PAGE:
“Burning Eden” by Sarah Bewley

Burning Eden (Level Best Books 2023), by Gainesville, Florida, first-time novelist and award-winning playwright Sarah Bewley, is a skillfully plotted, character-driven police procedural with a surprisingly tender heart given the rising death toll. The novel also has an evocative gloss of Southern Gothic about it, adding to its impact and richness. After all, the story takes place in Eden, a fictional county in north Florida. A rampant wildfire burns the nearby swamp. Smoke hangs over everything and everyone. A villain is kidnapping and killing while leaving cryptic notes behind with quotes from the Old Testament. The tender heart of the story lies with its principal protagonist, an empathic sheriff who only reluctantly entered law enforcement.

As the story opens, swamp land in Eden County is burning and other wildfires burn out of control over the state. This atmosphere sets the stage for the ensuing kidnappings and murders, casting the action in a kind of netherworld scenery. The author vividly describes the setting:

The fires drove the gators and the snakes out to look for water. The smoke from the burning peat kept the county under a grey haze, blocking the sun and filling everyone’s lungs. …[The smoke] hugged the ground and hung in the tree canopy like Spanish moss gone out of control.

As the fires burn, Sheriff Jim Sheppard’s morning breakfast with his teenage son is disrupted with a call from his office alerting him that a Pentecostal preacher has gone missing. And, according to the man’s wife, he was nude at the time he disappeared. As Jim leaves the house, he reflects at least he has a car to begin the search. His great-grandfather used a horse when he was sheriff. As the novel develops, readers come to understand why he is both a widower and a reluctant sheriff. When another character is asked to describe Jim, he offers the single word, “kind.”

Two other main characters, Dr. Ryan Edwards and Sgt. Dee Jackson, weave through the developing drama with intriguing consequence. Both contribute not only to the action, but to the vivid depiction of the community. Besides these three main characters, the story is rich with other personalities, including two dogs, countless deputies, a tart-tongued newspaper reporter nobody likes, and a photographer with a stash of potentially crime-solving photos.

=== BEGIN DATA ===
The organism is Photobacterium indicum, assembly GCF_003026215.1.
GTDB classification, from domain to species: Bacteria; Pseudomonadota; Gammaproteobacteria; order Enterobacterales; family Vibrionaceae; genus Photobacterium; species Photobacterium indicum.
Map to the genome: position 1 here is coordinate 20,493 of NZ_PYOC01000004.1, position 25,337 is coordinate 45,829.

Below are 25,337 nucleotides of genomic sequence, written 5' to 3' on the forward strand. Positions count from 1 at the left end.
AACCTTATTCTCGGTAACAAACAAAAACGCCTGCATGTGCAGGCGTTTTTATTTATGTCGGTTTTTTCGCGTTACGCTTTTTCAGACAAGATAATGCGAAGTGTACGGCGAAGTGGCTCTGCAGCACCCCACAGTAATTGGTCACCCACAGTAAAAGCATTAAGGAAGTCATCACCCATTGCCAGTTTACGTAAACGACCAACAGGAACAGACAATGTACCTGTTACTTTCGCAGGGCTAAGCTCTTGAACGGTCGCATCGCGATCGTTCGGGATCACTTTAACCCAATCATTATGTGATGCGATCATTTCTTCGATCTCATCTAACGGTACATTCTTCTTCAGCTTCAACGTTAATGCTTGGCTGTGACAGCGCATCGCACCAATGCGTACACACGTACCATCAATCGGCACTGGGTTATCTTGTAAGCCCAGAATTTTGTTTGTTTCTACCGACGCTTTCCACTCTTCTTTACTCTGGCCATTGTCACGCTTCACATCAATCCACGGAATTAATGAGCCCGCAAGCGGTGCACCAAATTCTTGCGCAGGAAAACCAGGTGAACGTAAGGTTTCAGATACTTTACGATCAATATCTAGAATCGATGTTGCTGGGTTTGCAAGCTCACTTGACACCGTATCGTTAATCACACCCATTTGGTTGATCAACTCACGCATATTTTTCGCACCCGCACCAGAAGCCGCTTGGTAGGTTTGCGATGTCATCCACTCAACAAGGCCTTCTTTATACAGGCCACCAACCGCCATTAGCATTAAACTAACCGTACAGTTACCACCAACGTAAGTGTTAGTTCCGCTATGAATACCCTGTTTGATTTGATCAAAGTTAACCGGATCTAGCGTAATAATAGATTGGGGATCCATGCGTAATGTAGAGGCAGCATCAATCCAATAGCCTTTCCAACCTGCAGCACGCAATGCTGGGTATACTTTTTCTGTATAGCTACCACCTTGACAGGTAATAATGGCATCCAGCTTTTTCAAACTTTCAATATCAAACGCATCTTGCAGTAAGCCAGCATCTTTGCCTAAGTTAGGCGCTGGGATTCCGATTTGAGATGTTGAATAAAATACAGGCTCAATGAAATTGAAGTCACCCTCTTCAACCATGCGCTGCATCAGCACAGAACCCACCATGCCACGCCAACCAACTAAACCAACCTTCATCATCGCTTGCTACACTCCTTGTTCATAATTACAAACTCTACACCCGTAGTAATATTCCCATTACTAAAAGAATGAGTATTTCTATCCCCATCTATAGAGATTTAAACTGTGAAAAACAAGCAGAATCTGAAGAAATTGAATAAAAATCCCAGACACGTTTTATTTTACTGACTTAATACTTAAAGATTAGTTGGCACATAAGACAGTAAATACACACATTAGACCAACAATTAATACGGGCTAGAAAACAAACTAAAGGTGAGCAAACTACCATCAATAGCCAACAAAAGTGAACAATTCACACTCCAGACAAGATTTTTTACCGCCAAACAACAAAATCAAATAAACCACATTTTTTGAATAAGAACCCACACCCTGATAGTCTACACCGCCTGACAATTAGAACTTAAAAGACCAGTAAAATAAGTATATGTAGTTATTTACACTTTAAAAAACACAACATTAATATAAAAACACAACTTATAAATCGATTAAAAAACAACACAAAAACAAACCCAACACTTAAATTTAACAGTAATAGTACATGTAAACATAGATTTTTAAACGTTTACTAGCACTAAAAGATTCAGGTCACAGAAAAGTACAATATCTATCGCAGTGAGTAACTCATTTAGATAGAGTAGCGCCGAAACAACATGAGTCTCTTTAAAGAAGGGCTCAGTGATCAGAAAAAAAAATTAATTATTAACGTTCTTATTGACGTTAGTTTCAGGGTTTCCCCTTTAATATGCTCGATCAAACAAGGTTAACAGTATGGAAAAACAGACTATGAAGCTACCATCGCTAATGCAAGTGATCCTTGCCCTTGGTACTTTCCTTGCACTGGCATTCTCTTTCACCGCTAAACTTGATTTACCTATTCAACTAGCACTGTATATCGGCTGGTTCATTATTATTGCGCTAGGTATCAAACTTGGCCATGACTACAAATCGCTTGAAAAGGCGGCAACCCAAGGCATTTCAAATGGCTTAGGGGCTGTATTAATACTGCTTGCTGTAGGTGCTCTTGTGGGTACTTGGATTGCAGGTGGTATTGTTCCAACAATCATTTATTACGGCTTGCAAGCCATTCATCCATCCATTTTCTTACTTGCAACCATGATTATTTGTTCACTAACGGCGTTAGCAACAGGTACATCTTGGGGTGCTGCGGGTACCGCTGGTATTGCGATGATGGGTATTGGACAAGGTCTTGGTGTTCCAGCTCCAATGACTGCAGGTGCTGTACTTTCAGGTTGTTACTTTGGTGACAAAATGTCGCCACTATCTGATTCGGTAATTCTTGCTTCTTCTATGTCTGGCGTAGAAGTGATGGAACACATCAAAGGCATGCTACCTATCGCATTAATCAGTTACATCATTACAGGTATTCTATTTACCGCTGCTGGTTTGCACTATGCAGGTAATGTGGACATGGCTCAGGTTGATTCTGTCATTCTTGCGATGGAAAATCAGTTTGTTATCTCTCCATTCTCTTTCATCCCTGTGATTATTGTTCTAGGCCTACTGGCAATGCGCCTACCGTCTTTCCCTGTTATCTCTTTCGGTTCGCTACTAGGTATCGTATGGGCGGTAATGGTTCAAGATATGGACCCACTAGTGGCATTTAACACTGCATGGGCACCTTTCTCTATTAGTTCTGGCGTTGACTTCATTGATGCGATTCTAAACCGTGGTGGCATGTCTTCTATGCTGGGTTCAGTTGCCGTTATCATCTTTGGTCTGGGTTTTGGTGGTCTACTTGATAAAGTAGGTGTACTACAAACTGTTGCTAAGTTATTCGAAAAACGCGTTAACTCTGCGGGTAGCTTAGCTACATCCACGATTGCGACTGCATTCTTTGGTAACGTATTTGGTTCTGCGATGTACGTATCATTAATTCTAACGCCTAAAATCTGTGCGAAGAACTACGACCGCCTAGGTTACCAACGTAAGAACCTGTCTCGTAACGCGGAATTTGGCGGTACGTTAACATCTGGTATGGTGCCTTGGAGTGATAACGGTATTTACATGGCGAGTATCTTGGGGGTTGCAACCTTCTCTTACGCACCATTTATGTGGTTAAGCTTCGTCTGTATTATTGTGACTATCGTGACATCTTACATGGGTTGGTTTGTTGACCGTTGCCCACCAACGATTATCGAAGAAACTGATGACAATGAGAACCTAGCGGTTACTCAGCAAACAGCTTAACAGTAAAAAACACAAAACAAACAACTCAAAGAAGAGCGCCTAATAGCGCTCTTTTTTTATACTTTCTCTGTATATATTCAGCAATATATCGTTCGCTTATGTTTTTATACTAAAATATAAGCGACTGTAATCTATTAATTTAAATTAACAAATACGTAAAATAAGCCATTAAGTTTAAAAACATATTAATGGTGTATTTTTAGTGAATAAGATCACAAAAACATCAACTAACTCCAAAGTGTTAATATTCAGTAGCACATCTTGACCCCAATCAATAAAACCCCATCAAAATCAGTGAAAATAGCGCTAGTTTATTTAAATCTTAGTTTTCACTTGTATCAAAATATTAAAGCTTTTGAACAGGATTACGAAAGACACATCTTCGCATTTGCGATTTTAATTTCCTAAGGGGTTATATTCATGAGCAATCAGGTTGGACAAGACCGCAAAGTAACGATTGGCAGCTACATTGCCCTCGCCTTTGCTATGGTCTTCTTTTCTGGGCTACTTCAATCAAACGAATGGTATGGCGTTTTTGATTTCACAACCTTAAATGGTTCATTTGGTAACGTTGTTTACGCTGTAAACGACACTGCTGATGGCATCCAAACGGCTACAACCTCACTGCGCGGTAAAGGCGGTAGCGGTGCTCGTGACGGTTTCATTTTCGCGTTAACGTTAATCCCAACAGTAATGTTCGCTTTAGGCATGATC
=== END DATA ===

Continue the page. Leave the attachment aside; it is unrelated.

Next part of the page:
Dr. Edwards was once a well-respected ER physician in a big city. After a life-changing criminal attack upon him and his wife, he is left brain-damaged with aphasia and widowed. His speech issues make his former fast-action, life-or-death medical practice impossible. Seeking a quieter professional practice and a place to rebuild his life, he moves to Eden County and joins the town’s well-respected doctor in a small town/rural clinic. He brings with him a dog, Bonehead, who is not enamored with either Dr.  Edwards or Eden County. His character arc is especially well done and rewarding to read.

The third main character is Sergeant Dee Jackson, a no-nonsense, ambitious Black female officer. The sheriff—and other deputies—respect her and even fear her a bit. With service in the military before landing back in civilian life in Florida, she steadfastly rejects the sheriff’s offer to promote her to captain as she has bigger plans for her professional career. Her role in the plot evolves naturally and the relationship between her and the sheriff is one of mutual respect. Dee’s physical and emotional strength become a saving grace as the plot intensifies.

The town at the heart of it all, Warren, has only five thousand citizens and is the largest in all of Eden County. In some ways, as in the best of Southern literature, the town and the surrounding countryside become characters in the story. Bewley brings alive not only the town’s geography, but the myriad of people who live there and who unexpectedly find their community in the midst of not only a dangerous fire but a dangerous killer.

While largely character driven, the story also features a layered, complex plot, the threads of which the sheriff and his deputies slowly unravel. The pacing, which builds toward the fiery climax, moves in much the way a real police investigation would. That is, slow at first, but as more pieces of the crime puzzles fall into place, both the mysteries and the pace pick up speed. A second kidnapping, on top of the climbing body count, adds the final layer of tension and suspense.

Bewley captures both the unfolding drama and the backdrop of nature and weather well throughout the novel. With her excellent attention to setting a scene, she never lets the readers forget the encroaching danger of fire:

[The sheriff] walked back down the trail and stood in front of the burned out trailer and truck. What the hell was going on in Eden County? First it was the drought. Then the fires. Now he had two men dead and a third missing.

The smoke seems to be dropping from up in the trees toward ground level. The scent of burned wood filled his head. He wondered if he would ever get rid of it.

Burning Eden is an impressive debut with crisp sentences, a pace that builds toward an edge-of-your-seat climax, engaging characters, and a villain worthy of the protagonists. All in all, this novel is a compelling work with a strong sense of place, vibrant scenes, and believable dialogue. The rapidly spiraling dangers will keep readers up well past bedtime.

Sarah Bewley

Sarah Bewley has been a freelance writer, a playwright, a licensed private investigator, a homeschool tutor, and held administrative positions in medical offices and nonprofits. She resides in Florida, where she has lived for many years. Burning Eden is her first book in the Eden County Mysteries series. She is busy at work on the second novel in the planned three-book series.




  1. I suspect (and wish for you) that this will be picked up for TV!

  2. Thank you! As they say, from your lips to God’s ears.

Leave a Reply